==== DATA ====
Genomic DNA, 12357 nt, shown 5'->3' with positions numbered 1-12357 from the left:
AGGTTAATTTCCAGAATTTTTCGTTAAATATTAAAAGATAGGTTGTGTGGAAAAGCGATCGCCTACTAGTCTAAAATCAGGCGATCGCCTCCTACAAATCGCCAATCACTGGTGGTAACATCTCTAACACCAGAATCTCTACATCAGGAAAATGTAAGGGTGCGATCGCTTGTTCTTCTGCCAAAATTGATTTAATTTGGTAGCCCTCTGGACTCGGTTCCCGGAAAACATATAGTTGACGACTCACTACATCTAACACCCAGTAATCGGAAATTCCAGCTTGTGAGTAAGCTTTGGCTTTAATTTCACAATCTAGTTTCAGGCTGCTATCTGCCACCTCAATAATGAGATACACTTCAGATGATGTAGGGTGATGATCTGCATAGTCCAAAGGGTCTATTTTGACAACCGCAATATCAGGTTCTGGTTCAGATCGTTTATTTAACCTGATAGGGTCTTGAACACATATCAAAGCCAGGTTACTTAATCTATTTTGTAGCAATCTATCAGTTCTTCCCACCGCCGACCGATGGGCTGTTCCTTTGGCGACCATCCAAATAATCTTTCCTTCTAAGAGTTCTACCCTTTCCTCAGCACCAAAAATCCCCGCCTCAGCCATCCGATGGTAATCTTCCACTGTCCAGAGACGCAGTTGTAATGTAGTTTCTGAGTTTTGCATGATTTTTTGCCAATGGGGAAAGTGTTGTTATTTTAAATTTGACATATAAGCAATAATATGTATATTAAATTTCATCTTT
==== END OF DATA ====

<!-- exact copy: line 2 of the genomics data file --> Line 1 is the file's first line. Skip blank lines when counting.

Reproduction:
AGGTTAATTTCCAGAATTTTTCGTTAAATATTAAAAGATAGGTTGTGTGGAAAAGCGATCGCCTACTAGTCTAAAATCAGGCGATCGCCTCCTACAAATCGCCAATCACTGGTGGTAACATCTCTAACACCAGAATCTCTACATCAGGAAAATGTAAGGGTGCGATCGCTTGTTCTTCTGCCAAAATTGATTTAATTTGGTAGCCCTCTGGACTCGGTTCCCGGAAAACATATAGTTGACGACTCACTACATCTAACACCCAGTAATCGGAAATTCCAGCTTGTGAGTAAGCTTTGGCTTTAATTTCACAATCTAGTTTCAGGCTGCTATCTGCCACCTCAATAATGAGATACACTTCAGATGATGTAGGGTGATGATCTGCATAGTCCAAAGGGTCTATTTTGACAACCGCAATATCAGGTTCTGGTTCAGATCGTTTATTTAACCTGATAGGGTCTTGAACACATATCAAAGCCAGGTTACTTAATCTATTTTGTAGCAATCTATCAGTTCTTCCCACCGCCGACCGATGGGCTGTTCCTTTGGCGACCATCCAAATAATCTTTCCTTCTAAGAGTTCTACCCTTTCCTCAGCACCAAAAATCCCCGCCTCAGCCATCCGATGGTAATCTTCCACTGTCCAGAGACGCAGTTGTAATGTAGTTTCTGAGTTTTGCATGATTTTTTGCCAATGGGGAAAGTGTTGTTATTTTAAATTTGACATATAAGCAATAATATGTATATTAAATTTCATCTTT